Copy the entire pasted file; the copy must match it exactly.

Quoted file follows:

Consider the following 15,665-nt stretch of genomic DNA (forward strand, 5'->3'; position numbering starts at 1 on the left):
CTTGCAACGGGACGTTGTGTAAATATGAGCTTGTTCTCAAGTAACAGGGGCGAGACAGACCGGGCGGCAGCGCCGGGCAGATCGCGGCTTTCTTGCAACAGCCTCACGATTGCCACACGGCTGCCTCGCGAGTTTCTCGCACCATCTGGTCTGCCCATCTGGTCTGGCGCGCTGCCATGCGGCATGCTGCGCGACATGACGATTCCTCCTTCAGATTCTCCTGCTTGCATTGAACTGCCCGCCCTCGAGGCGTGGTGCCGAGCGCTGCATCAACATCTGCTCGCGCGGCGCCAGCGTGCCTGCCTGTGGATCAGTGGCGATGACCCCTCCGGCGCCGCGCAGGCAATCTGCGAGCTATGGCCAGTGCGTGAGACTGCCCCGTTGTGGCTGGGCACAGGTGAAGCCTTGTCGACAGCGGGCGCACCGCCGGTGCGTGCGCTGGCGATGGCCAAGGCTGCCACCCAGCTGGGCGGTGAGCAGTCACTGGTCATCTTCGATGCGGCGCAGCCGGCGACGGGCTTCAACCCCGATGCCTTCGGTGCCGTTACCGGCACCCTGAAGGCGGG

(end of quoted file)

Consider the following 15,665-nt stretch of genomic DNA (forward strand, 5'->3'; position numbering starts at 1 on the left):
CTTGCAACGGGACGTTGTGTAAATATGAGCTTGTTCTCAAGTAACAGGGGCGAGACAGACCGGGCGGCAGCGCCGGGCAGATCGCGGCTTTCTTGCAACAGCCTCACGATTGCCACACGGCTGCCTCGCGAGTTTCTCGCACCATCTGGTCTGCCCATCTGGTCTGGCGCGCTGCCATGCGGCATGCTGCGCGACATGACGATTCCTCCTTCAGATTCTCCTGCTTGCATTGAACTGCCCGCCCTCGAGGCGTGGTGCCGAGCGCTGCATCAACATCTGCTCGCGCGGCGCCAGCGTGCCTGCCTGTGGATCAGTGGCGATGACCCCTCCGGCGCCGCGCAGGCAATCTGCGAGCTATGGCCAGTGCGTGAGACTGCCCCGTTGTGGCTGGGCACAGGTGAAGCCTTGTCGACAGCGGGCGCACCGCCGGTGCGTGCGCTGGCGATGGCCAAGGCTGCCACCCAGCTGGGCGGTGAGCAGTCACTGGTCATCTTCGATGCGGCGCAGCCGGCGACGGGCTTCAACCCCGATGCCTTCGGTGCCGTTACCGGCACCCTGAAGGCGGG